From a hardware perspective, AI is mainly concerned with the implementation of NN algorithms on a physical computation platform. The most straightforward approach is to implement NN algorithm on a general-purpose central processing unit (CPU), in a multithread or multicore configuration [7]. Furthermore, graphical processing units (GPUs), which are good at convolutional computations, have been found to be advantageous over CPUs for large-scale NNs [11]. CPU and GPU co-processing has turned out to be more efficient than CPU alone, especially for spiking NNs [12,13]. Moreover, some programmable or customizable accelerator hardware platforms, such as fieldprogrammable gate arrays (FPGAs) and application-specific integrated circuits (ASICs), can implement NNs toward a customized application in a more efficient way, in terms of computation capability, power efficiency, and form factor [14]. Compared with GPU and CPU, these platforms can be customized for a specific application and thus can be more power efficient and compact than GPU and CPU platforms. To deploy AI in edge devices, such as mobile phones in wireless networks or sensor nodes in the Internet of Things (IoT), further improvements in power efficiency and form factor are needed. Researchers have tried to implement AI algorithms using analog integrated circuits [15,16], spintronics [17], and memristors [18–20]. Some of these new platforms, such as memristor crossbar circuits [21], can merge computation with memory and thus avoid the problem of access to the "memory wall” of traditional von Neumann architectures. This access is mandatory in order to update needed parameters. Recently, researchers have tried to improve the efficiency of AI implementation by reducing the number of bits used for data representation. It turns out that the computation accuracy can be maintained when the data representation goes from 32 or 16 bits down to 8 bits. The advantage is faster computation, less power, and smaller form factor [22]. However, the "memory wall” limits remain. On the other hand, the adoption of appropriate training methods (e.g., deep training instead of surface-level training [23] or using pre-training techniques [24]) and the use of balanced datasets [25], sufficient amounts of data [26], and constant availability [27] of datasets are important factors to consider in order to achieve satisfactory performance of ANNs.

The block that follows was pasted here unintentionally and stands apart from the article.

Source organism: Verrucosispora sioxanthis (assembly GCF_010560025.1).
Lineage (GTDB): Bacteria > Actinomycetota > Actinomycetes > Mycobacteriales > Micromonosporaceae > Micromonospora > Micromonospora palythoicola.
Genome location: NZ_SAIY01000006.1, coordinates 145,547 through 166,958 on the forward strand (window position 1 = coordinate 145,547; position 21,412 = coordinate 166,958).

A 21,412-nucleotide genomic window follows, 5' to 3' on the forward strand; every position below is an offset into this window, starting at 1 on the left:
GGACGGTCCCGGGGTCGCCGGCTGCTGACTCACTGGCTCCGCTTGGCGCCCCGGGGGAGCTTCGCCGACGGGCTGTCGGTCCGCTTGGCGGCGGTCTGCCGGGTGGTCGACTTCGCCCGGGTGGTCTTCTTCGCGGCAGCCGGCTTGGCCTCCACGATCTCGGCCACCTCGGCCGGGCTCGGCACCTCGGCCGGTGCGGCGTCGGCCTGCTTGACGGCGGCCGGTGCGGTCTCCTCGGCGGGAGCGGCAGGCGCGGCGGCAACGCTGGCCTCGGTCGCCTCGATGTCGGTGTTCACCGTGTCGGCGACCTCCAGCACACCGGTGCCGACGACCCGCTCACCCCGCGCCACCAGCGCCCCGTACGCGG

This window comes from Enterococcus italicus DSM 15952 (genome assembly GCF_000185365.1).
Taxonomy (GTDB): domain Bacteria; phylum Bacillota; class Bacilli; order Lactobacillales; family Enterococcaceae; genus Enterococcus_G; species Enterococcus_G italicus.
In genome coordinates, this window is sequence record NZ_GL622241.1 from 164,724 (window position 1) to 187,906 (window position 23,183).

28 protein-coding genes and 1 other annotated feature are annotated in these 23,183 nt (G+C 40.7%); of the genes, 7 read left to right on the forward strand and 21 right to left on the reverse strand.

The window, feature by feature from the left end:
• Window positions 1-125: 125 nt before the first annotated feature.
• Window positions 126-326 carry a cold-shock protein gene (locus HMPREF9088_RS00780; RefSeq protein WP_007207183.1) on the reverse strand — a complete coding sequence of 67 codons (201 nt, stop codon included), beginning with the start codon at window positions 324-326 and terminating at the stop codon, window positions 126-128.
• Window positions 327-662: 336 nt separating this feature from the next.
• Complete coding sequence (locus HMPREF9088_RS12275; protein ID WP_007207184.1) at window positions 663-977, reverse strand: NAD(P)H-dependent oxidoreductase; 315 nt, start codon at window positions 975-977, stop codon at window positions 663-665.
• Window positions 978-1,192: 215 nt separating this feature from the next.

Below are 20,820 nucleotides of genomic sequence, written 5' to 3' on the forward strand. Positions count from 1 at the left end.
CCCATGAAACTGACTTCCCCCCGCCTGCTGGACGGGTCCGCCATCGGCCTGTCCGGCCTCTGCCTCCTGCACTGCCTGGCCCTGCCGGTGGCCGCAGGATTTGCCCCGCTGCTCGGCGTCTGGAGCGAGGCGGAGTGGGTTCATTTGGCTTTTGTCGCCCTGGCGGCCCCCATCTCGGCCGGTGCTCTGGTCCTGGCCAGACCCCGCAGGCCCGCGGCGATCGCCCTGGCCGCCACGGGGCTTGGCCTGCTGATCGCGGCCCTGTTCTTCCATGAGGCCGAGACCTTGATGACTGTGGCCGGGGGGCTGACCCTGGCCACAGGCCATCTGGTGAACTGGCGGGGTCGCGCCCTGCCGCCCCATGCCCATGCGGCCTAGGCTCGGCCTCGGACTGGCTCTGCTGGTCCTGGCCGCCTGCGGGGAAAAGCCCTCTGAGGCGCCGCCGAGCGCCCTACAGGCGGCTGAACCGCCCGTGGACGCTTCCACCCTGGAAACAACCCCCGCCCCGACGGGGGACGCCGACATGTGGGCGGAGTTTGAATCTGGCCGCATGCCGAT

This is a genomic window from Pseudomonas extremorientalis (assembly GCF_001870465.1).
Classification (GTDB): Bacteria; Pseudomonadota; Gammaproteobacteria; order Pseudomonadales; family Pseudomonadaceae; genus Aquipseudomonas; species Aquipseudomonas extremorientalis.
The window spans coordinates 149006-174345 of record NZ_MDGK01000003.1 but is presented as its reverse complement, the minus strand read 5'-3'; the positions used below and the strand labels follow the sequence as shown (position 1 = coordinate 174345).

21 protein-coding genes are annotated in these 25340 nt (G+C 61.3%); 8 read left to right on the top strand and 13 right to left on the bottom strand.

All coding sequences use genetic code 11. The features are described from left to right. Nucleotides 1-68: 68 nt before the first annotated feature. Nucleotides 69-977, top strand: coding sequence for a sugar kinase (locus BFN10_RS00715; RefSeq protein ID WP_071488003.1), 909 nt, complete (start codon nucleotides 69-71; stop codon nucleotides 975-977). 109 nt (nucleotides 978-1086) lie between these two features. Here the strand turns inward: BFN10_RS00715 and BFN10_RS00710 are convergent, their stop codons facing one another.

Due to the rapid development of AI software and hardware technologies, AI has been applied in various technical fields, such as the IoT [28], machine vision [29], autonomous driving [30,31], natural language processing [32,33], and robotics [34]. Most interestingly, researchers in the biomedical fields have been actively trying to apply AI to help improve analysis and treatment outcomes and, consequently, increase the efficacy of the overall healthcare industry [35–37]. Fig. 1 shows the number of publications in this area in the last 20 years, from 1999 to 2018. The growth of interest is obvious, especially in the last five years, and continued growth in future can be forecast. The benefits that AI can offer to biomedicine were envisioned a couple of decades earlier [38]. In fact, reviews have been published on the role of AI in biomedical engineering [36,37]. More recently, new progress has been made in AI and its applications in biomedicine.